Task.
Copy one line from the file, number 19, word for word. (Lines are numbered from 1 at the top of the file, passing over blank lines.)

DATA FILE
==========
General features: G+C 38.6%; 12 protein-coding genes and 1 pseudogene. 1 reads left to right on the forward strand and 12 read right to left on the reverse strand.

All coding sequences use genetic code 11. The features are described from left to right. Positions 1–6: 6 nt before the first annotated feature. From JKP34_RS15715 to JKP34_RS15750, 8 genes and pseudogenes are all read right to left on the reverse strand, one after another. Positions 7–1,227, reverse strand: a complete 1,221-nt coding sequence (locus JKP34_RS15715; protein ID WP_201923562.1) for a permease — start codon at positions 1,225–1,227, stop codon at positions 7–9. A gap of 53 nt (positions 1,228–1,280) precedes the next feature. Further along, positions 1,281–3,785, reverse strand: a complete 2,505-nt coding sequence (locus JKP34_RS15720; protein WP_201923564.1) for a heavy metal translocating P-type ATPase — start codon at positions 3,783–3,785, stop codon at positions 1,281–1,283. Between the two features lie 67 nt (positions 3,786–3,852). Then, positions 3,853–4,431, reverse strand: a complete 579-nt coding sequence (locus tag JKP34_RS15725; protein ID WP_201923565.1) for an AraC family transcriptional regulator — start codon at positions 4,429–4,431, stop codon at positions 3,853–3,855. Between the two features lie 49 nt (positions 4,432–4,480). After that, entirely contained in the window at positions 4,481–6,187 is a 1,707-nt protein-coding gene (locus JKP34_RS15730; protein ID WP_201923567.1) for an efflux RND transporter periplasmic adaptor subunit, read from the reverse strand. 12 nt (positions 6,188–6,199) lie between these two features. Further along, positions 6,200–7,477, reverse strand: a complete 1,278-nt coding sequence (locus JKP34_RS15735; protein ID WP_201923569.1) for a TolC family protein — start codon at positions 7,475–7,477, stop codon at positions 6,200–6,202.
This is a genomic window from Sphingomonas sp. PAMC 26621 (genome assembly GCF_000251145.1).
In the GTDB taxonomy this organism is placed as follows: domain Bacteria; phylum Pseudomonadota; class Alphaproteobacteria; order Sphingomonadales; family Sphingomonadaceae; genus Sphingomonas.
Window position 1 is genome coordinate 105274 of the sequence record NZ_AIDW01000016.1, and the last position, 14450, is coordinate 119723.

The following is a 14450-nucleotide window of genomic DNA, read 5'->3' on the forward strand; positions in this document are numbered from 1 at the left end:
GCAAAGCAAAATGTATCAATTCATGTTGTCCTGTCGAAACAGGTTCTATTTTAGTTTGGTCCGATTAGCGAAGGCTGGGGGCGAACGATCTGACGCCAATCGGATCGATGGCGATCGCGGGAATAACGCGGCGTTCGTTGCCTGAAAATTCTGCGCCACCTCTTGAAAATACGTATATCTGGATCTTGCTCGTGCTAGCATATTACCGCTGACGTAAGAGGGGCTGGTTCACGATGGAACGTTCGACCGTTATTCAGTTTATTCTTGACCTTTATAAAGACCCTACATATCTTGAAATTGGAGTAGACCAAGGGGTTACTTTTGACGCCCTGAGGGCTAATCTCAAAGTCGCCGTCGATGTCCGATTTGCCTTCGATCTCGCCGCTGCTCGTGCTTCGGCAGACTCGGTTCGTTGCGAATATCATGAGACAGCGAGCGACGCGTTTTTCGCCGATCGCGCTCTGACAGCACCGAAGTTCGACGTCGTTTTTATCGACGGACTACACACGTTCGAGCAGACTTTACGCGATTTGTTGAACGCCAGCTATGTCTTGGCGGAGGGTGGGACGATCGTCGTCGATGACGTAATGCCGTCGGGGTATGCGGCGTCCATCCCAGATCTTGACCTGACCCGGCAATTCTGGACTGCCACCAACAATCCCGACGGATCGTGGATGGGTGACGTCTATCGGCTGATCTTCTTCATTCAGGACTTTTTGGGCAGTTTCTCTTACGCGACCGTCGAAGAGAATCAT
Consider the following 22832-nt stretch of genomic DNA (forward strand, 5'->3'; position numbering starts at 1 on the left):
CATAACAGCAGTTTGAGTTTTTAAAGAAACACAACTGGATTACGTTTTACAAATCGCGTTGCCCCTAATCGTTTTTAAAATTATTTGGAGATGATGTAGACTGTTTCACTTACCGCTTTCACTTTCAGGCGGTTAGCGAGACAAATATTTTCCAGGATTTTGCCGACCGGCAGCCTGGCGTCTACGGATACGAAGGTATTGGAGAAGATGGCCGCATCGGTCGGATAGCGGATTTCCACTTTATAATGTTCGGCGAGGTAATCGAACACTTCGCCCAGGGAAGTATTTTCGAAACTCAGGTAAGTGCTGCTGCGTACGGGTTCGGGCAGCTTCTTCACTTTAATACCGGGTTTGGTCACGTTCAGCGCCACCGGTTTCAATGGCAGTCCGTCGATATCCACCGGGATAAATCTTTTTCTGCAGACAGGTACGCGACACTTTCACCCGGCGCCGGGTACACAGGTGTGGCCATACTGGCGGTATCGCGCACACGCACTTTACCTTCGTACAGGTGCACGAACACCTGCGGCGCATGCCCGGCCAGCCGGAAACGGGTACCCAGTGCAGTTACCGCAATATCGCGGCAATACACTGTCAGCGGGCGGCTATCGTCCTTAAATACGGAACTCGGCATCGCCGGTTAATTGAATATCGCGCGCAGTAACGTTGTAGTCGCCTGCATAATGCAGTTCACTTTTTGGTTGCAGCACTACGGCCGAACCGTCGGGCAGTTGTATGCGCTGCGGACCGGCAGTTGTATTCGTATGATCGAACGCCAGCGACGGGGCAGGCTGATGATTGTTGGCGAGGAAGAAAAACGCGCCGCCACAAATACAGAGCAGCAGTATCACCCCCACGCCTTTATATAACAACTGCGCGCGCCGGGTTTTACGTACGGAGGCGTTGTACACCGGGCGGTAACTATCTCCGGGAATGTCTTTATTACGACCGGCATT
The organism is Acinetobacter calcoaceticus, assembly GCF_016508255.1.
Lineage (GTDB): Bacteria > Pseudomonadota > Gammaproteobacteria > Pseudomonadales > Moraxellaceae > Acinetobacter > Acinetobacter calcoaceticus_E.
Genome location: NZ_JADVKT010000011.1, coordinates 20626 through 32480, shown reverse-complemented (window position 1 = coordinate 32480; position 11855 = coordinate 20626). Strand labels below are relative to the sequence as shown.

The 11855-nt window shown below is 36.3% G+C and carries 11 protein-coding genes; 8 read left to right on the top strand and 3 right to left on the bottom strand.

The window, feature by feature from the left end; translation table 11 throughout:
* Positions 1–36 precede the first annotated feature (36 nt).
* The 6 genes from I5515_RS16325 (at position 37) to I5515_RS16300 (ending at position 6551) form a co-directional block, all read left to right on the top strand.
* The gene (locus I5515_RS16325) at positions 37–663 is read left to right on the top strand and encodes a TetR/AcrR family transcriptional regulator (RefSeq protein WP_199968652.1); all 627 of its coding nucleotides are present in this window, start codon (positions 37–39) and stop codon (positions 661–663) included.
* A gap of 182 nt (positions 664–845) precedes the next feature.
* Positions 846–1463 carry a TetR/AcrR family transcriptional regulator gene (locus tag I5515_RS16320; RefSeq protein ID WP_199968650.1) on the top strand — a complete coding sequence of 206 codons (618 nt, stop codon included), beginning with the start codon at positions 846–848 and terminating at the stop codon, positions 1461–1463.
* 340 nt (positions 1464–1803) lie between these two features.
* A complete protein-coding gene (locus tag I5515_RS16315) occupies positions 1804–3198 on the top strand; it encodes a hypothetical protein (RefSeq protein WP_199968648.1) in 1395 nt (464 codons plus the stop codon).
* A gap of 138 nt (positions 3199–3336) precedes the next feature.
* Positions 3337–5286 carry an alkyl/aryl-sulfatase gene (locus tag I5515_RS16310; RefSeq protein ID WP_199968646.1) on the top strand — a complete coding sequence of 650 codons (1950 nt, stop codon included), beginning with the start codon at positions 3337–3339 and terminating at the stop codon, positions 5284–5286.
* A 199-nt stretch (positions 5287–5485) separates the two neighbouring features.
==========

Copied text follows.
* Positions 846–1463 carry a TetR/AcrR family transcriptional regulator gene (locus tag I5515_RS16320; RefSeq protein ID WP_199968650.1) on the top strand — a complete coding sequence of 206 codons (618 nt, stop codon included), beginning with the start codon at positions 846–848 and terminating at the stop codon, positions 1461–1463.